“In the outside world, the problem isn’t that plants are suddenly getting more light: It’s that for years, they’ve been getting more carbon dioxide”, according to this article written by Helena Bottemiller Evich for Politico. “Plants rely on both light and carbon dioxide to grow. If shining more light results in faster-growing, less nutritious algae—junk-food algae whose ratio of sugar to nutrients was out of whack—then it seemed logical to assume that ramping up carbon dioxide might do the same. And it could also be playing out in plants all over the planet. What might that mean for the plants that people eat?”
Other Contributors to Decreased Nutrition
For years, studies have proven that the nutrition in our food supply has been decreasing — with numerous reasons blamed, such as the introduction of genetic engineering; unnecessary chemicals and artificial ingredients added to overly-processed food; and even financial gain as only three of many examples.
Soil depletion is cited as another reason, based on a study by a team of researchers at the Department of Chemistry and Biochemistry of the University of Texas at Austin; and it was published in December 2004 in the Journal of the American College of Nutrition, according to this article written by Roddy Scheer and Doug Moss of Scientific American: “It would be overkill to say that the carrot you eat today has very little nutrition in it—especially compared to some of the other less healthy foods you likely also eat—but it is true that fruits and vegetables grown decades ago were much richer in vitamins and minerals than the varieties most of us get today. The main culprit in this disturbing nutritional trend is soil depletion: Modern intensive agricultural methods have stripped increasing amounts of nutrients from the soil in which the food we eat grows. Sadly, each successive generation of fast-growing, pest-resistant carrot is truly less good for you than the one before.”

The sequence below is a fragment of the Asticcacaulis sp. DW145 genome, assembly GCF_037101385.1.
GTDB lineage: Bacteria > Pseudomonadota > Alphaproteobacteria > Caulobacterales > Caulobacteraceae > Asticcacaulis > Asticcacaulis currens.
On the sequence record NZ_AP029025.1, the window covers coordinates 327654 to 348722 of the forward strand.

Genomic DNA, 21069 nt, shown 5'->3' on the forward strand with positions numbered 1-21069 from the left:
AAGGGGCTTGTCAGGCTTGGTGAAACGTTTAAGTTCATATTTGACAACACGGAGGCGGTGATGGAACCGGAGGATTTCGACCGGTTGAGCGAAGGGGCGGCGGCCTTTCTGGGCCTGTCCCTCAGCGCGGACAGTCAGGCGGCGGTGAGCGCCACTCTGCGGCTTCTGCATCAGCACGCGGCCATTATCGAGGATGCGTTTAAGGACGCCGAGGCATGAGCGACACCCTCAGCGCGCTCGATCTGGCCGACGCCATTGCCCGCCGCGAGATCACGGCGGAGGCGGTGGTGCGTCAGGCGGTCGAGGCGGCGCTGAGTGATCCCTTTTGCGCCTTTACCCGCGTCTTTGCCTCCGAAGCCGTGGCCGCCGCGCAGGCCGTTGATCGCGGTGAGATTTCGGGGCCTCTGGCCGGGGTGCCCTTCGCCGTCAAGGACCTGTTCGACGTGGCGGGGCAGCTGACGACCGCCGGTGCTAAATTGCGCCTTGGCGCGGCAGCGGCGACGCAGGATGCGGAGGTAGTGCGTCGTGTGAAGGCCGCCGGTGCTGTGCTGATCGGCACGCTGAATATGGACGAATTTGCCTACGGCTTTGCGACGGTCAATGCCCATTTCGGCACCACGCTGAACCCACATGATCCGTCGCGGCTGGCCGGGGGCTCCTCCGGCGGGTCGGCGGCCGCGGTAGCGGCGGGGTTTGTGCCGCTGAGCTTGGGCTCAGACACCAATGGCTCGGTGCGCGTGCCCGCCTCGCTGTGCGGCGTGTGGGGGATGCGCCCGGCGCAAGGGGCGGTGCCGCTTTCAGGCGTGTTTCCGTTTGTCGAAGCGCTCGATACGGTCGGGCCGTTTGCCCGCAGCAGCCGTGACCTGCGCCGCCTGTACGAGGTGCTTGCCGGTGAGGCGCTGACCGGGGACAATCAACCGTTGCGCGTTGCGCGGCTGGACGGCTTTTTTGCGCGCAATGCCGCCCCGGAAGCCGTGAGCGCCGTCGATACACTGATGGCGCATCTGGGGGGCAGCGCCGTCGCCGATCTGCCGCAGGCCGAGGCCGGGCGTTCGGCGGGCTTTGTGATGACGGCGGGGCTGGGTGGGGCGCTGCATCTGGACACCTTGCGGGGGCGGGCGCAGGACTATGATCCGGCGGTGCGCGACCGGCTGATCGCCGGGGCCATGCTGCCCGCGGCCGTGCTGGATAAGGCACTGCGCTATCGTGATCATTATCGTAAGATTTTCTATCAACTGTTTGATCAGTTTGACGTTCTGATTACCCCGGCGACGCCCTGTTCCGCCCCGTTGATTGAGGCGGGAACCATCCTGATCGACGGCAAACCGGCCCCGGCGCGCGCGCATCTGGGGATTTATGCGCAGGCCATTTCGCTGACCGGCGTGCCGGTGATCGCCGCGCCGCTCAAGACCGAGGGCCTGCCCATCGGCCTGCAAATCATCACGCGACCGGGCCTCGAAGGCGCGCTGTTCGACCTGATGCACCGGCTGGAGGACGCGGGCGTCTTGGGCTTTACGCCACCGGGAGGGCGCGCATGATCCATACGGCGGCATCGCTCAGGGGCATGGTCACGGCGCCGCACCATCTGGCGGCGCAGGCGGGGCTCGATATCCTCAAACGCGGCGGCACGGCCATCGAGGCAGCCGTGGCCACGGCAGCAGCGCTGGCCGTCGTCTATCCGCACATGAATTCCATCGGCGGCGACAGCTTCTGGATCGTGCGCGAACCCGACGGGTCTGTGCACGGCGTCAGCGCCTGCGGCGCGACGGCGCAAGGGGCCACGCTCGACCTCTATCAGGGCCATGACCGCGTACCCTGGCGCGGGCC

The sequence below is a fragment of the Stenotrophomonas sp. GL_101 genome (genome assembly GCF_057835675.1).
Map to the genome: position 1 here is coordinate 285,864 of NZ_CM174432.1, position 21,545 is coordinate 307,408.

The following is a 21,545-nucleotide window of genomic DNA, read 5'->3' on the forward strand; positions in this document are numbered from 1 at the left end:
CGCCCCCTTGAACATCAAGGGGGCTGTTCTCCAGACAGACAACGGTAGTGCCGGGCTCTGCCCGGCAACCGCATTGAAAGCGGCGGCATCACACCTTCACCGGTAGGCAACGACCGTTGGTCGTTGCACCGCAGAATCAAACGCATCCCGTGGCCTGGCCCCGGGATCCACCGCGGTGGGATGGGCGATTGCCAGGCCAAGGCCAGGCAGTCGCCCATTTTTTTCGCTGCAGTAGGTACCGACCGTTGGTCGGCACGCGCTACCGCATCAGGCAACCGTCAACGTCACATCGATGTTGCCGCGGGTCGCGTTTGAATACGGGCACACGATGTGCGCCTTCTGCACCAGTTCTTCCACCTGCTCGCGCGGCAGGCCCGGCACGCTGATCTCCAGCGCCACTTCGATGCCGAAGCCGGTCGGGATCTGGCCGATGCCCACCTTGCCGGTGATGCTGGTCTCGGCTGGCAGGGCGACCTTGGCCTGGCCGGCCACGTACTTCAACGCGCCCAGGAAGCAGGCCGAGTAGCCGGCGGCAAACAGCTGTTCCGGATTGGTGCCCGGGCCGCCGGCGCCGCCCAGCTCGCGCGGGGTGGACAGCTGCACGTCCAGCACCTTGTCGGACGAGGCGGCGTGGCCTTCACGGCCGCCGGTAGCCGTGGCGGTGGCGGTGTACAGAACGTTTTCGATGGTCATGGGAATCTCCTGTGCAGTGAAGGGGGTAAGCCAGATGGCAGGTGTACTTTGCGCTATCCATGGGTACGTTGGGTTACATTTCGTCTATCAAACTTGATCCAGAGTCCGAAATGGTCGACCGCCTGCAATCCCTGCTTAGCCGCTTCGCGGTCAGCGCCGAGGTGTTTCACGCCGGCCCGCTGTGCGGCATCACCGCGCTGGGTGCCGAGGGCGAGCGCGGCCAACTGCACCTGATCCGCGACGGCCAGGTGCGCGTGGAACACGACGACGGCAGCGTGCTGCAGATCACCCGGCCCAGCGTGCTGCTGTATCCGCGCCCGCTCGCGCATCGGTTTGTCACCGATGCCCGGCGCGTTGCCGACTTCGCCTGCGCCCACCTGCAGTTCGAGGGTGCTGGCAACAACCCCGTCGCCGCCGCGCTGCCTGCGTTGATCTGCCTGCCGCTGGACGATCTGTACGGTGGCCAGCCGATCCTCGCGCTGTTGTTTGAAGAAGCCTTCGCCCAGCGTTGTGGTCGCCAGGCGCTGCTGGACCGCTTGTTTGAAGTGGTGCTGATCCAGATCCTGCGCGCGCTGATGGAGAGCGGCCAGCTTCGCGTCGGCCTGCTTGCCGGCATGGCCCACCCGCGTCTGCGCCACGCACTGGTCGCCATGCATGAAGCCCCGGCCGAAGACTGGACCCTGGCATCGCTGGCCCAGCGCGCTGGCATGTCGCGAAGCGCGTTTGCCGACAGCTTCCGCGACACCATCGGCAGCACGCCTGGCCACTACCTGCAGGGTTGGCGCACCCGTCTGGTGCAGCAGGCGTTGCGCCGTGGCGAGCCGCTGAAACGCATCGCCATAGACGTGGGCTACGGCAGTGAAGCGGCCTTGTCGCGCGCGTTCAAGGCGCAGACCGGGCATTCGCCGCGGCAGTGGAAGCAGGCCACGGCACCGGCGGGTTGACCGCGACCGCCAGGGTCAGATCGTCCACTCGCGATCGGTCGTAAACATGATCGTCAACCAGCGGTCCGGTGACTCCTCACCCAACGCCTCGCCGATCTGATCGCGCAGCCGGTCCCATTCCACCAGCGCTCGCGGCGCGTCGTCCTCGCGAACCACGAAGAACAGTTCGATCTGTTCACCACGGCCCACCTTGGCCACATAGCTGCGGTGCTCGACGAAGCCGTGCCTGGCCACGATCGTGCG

More Is Not Necessarily Better
Regardless of the theory to which you may subscribe, there is a common element to all of the hypotheses pertaining to declining nutrition — as well as just about everything else in nature: more is not necessarily better. Whenever there is more of one thing in nature, there is usually less of another.
“…weakened hurricanes tend to expand in size — which has already happened with Hurricane Irma, as at least half of the state of Florida has already started feeling the effects of this storm. Tropical storm force winds have just approached Naples and Miami — and they will only get stronger overnight as the storm moves closer.”